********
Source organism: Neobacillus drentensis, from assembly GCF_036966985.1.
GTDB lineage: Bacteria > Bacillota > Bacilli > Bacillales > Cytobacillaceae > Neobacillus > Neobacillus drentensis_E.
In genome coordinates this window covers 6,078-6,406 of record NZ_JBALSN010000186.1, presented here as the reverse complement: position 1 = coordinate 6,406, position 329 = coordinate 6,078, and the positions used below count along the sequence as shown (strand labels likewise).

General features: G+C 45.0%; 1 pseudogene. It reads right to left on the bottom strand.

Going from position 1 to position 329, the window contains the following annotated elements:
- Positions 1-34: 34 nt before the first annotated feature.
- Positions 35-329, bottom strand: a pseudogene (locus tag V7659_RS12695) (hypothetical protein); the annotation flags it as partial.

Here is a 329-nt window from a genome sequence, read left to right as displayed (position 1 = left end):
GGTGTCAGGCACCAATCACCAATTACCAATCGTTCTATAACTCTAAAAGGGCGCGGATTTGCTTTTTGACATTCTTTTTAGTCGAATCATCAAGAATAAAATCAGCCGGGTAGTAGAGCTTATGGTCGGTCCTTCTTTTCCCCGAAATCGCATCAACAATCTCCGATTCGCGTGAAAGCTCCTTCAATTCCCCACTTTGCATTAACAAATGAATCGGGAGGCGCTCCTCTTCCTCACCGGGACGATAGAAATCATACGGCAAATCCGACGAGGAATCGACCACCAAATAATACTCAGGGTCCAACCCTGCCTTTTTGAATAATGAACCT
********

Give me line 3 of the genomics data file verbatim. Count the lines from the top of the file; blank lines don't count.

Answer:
In genome coordinates this window covers 6,078-6,406 of record NZ_JBALSN010000186.1, presented here as the reverse complement: position 1 = coordinate 6,406, position 329 = coordinate 6,078, and the positions used below count along the sequence as shown (strand labels likewise).